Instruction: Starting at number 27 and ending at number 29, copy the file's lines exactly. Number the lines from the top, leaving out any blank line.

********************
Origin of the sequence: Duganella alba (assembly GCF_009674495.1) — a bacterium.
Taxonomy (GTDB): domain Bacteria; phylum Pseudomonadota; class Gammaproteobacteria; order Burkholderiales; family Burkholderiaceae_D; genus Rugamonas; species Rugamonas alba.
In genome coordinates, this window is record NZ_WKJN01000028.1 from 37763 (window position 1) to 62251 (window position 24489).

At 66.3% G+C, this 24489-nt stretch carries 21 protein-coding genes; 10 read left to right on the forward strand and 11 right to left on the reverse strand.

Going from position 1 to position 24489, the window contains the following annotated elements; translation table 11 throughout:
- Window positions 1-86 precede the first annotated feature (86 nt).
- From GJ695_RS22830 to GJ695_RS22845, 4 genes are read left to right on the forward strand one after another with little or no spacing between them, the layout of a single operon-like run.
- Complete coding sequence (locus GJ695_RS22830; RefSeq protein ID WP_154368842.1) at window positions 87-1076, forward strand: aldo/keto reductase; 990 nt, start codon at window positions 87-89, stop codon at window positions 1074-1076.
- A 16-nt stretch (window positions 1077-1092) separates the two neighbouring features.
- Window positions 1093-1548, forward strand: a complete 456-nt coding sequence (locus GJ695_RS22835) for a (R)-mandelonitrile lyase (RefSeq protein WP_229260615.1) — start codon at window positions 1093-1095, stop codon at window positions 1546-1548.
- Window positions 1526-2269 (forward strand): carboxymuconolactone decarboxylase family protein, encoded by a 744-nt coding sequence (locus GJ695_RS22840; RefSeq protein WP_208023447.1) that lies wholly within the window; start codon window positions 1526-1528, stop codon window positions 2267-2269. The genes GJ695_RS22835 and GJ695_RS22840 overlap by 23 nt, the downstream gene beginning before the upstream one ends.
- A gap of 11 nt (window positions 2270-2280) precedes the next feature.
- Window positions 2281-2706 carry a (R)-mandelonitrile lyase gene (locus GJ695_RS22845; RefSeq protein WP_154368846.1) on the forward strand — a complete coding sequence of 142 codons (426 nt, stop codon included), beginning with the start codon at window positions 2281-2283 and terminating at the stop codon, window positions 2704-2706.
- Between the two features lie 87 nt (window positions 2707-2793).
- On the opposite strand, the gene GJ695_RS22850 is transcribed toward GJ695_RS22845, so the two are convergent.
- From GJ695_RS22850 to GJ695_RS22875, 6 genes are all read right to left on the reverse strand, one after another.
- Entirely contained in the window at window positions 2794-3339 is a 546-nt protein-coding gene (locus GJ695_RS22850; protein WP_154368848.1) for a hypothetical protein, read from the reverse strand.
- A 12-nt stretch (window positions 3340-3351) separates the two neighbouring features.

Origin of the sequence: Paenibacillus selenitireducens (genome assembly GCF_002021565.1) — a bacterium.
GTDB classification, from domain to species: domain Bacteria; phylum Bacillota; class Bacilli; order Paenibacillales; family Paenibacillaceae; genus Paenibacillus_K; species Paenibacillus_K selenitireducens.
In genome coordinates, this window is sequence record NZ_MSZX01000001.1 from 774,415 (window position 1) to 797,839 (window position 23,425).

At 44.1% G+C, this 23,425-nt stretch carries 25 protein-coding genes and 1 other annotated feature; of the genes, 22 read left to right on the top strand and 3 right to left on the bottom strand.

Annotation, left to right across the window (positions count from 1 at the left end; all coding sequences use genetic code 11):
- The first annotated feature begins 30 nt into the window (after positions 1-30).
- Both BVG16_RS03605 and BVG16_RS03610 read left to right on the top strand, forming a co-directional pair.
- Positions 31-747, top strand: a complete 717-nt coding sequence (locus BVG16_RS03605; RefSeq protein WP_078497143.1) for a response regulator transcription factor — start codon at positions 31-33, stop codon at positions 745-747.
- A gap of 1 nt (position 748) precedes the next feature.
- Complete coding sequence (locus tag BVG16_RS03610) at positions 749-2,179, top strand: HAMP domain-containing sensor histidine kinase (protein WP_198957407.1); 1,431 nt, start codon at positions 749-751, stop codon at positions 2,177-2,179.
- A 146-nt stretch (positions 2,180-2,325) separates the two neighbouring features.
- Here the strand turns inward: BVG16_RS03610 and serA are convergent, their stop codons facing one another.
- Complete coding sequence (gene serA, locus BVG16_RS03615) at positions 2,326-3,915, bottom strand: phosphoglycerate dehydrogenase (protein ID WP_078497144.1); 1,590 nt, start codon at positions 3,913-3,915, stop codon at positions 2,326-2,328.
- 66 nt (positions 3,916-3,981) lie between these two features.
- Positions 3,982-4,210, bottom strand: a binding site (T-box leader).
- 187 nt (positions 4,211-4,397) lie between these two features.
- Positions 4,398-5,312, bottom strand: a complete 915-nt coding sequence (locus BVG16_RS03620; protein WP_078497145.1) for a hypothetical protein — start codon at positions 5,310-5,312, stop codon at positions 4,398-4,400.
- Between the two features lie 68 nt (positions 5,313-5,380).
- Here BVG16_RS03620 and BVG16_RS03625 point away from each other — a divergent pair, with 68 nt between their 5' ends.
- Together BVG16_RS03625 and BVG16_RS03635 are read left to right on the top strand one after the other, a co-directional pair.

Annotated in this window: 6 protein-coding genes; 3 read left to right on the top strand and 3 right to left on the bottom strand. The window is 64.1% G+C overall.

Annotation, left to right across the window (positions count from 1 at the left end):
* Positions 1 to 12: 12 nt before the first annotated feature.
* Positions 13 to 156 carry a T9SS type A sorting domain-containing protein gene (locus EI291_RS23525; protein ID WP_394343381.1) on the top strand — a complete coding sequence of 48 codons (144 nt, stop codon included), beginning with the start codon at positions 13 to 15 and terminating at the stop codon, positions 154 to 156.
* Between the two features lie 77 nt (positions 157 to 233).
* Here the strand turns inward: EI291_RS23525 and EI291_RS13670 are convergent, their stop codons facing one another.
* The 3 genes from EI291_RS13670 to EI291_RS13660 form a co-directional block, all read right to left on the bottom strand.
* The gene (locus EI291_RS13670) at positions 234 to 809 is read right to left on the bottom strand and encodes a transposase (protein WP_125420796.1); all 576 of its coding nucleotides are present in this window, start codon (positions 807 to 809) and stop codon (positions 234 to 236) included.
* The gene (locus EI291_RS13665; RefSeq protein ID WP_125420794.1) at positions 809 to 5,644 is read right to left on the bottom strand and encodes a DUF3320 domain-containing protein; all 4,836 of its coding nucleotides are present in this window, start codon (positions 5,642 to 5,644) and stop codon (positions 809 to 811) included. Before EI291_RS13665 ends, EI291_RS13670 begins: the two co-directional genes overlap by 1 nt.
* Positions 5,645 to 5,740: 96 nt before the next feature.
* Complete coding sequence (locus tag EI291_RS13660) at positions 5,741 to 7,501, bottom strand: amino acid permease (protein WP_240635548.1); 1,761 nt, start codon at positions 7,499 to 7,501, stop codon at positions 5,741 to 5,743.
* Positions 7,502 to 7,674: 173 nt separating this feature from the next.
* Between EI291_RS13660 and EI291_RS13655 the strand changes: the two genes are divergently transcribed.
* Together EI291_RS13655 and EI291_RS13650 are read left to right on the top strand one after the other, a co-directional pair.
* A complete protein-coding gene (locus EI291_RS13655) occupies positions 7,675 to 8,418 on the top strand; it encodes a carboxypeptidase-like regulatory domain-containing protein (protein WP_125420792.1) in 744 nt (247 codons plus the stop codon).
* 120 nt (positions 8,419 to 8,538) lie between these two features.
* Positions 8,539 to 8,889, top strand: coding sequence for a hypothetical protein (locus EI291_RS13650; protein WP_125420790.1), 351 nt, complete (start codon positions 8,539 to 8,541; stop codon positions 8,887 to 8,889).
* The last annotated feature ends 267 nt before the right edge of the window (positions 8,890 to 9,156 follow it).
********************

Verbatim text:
- A gap of 1 nt (position 748) precedes the next feature.
- Complete coding sequence (locus tag BVG16_RS03610) at positions 749-2,179, top strand: HAMP domain-containing sensor histidine kinase (protein WP_198957407.1); 1,431 nt, start codon at positions 749-751, stop codon at positions 2,177-2,179.
- A 146-nt stretch (positions 2,180-2,325) separates the two neighbouring features.